Former U.S. Attorney General Eric Holder, who served under then-President Barack Obama and is the National Democratic Redistricting Committee chairman, told the Associated Press that Republicans in Tennessee are “effectively relegating their [Nashville Black voters’] interests to the political backburner.”

The Tennessee NAACP, according to the Associated Press, said the plan dilutes the strongest base of Black urban voters in Middle Tennessee by “placing them in lily-white, rural districts that are remote — as far as 103 miles — from Nashville-Davidson County.”

The Tennessee Senate also approved its own redistricting map Thursday, also first proposed last week. However, the proposed State Senate redistricting is far less egregious in terms of its overall impact on voters in Davidson county. The most significant change is to District 17, currently represented by Sen. Mark Pody, R-Lebanon, which would extend from Wilson County into Davidson to include portions of Donelson and Hermitage, along with areas near the Nashville International Airport and Percy Priest Lake. 

Crowds gathered at the Tennessee Capitol on Martin Luther King, Jr. Day, to protest the maps, according to the Tennessee Lookout

The protest, “Fight Back, Stop These Maps!” was sponsored by the Nashville Justice League, which is comprised of The Equity Alliance, TIRRC Votes, and the Central Labor Council of Middle Tennessee. 

“It is clear that with the maps presented the goal is to dilute the minority voting and political power in Davidson County specifically,” the Nashville Justice League said in a statement, according to the Tennessee Lookout. “The proposed redistricting maps presented by the TN GOP break the minority vote in Davidson country upwards of three ways diluting the political power and eliminating fair representation for Black and brown voters.”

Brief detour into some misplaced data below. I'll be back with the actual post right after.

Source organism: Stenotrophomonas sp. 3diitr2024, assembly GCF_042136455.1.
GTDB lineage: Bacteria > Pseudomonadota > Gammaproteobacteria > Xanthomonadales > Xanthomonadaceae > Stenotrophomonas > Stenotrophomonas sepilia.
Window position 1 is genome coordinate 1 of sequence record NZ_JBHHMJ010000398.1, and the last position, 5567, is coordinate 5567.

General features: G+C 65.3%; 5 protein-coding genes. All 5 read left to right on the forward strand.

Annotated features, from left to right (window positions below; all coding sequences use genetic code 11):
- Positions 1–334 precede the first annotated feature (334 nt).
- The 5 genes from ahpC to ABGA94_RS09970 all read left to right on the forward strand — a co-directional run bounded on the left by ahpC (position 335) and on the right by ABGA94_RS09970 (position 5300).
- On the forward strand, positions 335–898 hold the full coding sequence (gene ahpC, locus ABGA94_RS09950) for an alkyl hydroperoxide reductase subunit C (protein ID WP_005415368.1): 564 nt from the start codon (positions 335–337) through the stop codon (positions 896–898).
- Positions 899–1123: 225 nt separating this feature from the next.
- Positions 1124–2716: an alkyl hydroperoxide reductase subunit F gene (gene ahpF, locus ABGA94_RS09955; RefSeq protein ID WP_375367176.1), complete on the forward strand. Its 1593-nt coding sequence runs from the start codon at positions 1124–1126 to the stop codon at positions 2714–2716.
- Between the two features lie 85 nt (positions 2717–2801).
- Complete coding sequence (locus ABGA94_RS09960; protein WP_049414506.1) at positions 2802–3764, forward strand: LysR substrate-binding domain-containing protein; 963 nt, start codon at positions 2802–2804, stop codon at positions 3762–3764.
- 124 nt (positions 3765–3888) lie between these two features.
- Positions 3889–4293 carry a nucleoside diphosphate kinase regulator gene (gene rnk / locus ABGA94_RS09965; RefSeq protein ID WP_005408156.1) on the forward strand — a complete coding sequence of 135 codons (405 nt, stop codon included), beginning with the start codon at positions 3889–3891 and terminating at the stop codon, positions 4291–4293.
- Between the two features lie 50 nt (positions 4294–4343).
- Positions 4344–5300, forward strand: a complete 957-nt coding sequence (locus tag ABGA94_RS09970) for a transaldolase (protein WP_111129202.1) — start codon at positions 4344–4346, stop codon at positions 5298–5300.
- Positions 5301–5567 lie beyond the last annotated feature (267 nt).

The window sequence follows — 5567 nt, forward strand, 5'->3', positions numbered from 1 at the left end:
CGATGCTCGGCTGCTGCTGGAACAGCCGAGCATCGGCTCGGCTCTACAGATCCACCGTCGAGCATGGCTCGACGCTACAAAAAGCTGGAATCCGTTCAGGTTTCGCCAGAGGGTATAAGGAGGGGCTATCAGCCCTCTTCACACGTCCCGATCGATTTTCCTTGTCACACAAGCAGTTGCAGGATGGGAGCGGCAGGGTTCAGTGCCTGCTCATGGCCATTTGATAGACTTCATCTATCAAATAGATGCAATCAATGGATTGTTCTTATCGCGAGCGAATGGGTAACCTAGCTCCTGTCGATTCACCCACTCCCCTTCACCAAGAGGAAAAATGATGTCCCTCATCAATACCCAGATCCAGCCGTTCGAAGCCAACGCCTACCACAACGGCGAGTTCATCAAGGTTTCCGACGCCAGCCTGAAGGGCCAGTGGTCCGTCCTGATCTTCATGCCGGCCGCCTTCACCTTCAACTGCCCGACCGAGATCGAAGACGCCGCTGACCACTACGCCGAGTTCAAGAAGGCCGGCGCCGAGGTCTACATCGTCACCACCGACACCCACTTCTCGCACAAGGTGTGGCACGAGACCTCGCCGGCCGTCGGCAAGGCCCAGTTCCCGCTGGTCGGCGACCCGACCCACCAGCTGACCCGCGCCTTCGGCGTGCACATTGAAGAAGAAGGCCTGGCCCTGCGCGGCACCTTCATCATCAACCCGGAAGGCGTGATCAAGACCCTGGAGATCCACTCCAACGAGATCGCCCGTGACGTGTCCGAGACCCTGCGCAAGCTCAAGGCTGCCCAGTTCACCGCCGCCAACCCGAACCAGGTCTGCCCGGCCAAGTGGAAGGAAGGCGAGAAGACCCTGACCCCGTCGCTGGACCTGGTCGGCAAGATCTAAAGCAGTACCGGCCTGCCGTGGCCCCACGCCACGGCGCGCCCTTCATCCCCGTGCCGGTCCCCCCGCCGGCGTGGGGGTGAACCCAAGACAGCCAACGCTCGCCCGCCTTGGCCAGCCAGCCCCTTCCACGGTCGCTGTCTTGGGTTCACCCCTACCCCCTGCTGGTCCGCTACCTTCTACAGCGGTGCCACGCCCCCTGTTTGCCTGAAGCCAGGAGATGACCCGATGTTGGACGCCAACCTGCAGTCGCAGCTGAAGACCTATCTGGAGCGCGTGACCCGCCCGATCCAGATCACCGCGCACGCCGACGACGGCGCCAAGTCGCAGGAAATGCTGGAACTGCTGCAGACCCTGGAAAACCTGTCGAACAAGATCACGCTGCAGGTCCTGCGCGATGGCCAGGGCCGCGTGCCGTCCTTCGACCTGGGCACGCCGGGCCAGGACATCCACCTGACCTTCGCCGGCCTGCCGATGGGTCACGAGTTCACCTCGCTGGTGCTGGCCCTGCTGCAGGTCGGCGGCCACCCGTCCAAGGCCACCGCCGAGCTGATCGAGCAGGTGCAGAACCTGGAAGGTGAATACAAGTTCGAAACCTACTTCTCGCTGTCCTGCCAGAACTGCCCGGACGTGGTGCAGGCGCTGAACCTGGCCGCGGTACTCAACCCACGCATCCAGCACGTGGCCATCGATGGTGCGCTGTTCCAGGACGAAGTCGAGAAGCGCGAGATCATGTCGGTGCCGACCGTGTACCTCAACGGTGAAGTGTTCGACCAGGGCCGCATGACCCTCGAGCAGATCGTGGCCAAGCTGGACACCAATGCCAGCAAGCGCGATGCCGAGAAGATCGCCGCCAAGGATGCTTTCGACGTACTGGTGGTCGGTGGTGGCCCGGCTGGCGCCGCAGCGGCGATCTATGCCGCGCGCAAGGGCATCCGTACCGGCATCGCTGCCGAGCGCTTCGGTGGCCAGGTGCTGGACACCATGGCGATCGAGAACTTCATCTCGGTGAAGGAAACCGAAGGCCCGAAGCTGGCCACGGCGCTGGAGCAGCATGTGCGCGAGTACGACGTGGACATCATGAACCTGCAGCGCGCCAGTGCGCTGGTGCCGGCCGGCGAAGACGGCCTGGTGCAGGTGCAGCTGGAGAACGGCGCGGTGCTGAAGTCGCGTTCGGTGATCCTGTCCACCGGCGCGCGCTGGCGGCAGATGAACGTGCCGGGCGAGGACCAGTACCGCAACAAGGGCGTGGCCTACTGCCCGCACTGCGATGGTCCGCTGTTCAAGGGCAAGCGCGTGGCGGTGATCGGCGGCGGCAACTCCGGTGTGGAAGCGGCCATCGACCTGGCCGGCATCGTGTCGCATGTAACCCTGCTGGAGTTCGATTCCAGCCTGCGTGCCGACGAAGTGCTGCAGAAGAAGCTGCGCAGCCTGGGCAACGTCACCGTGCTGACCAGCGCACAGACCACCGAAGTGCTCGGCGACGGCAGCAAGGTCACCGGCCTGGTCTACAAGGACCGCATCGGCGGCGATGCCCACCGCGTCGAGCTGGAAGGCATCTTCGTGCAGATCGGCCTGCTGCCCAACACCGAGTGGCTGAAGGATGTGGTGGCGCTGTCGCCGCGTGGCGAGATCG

Senate Majority Leader Jack Johnson, R-Franklin, defended the maps as “fair and legal,” according to The Tennessean, while Senate Minority Leader Jeff Yarbro, D-Nashville, said the maps potentially dilute the voting power of minority populations in the state and unnecessarily split up counties. “It’s hard to imagine you don’t see this in litigation at some point,” Yarbro said. “I can’t imagine people don’t look at this and say there are legal deficiencies.”

House lawmakers are expected to vote on the maps Monday. 


Metro Council, School Board Redistricting Given Final Approval

After months of gathering public feedback and multiple draft map revisions, Metro Council gave the final approval for new Council and Metro School Board district maps on Tuesday. 

Nashville’s redistricting process, carried out by the Metro Planning Department, began in October. The Metro Charter ensures that Nashville’s Council and School Board district lines are redrawn every ten years, following the U.S. Census, to reflect changing population patterns. (This is separate from the congressional and legislative redistricting being discussed at the state level.) 

The Council passed the new maps unanimously, with a standing ovation for the Planning Department, according to The Tennessean

Both maps show considerable changes to East Nashville’s Metro and School Board districts and can be viewed in a side-by-side comparison on the Planning Department’s interactive redistricting website, along with an FAQ. 

For example, Madison’s District 8 is being dissolved entirely (and moved to South Nashville). Downtown Madison is moving into District 7. 

“I love the idea of having downtown Madison as a part of our district because I think it is natural … that growth that is coming, we’re already experiencing that here in the south,” District 7 Council Member Emily Benedict said in November, adding, “I’d love to be a part of the cool things that are happening in Madison.” 

The East Bank — the future home of the Oracle campus, River North, and other large-scale development — will be moved from East Nashville Districts 5 and 6, and consolidated into downtown Nashville’s District 19. 

“The Planning Department recommended unifying the riverfront in a single district and I agreed with their analysis,” District 6 Councilmember Brett Withers said last month. “The East Bank is not part of East Nashville: it is part of the NashvilleNext Downtown Community Plan. It is located within the Central Precinct, not the East Precinct. More importantly, the East Bank is not going to develop with mostly single and two-family homes which characterize East Nashville neighborhoods, with a few exceptions.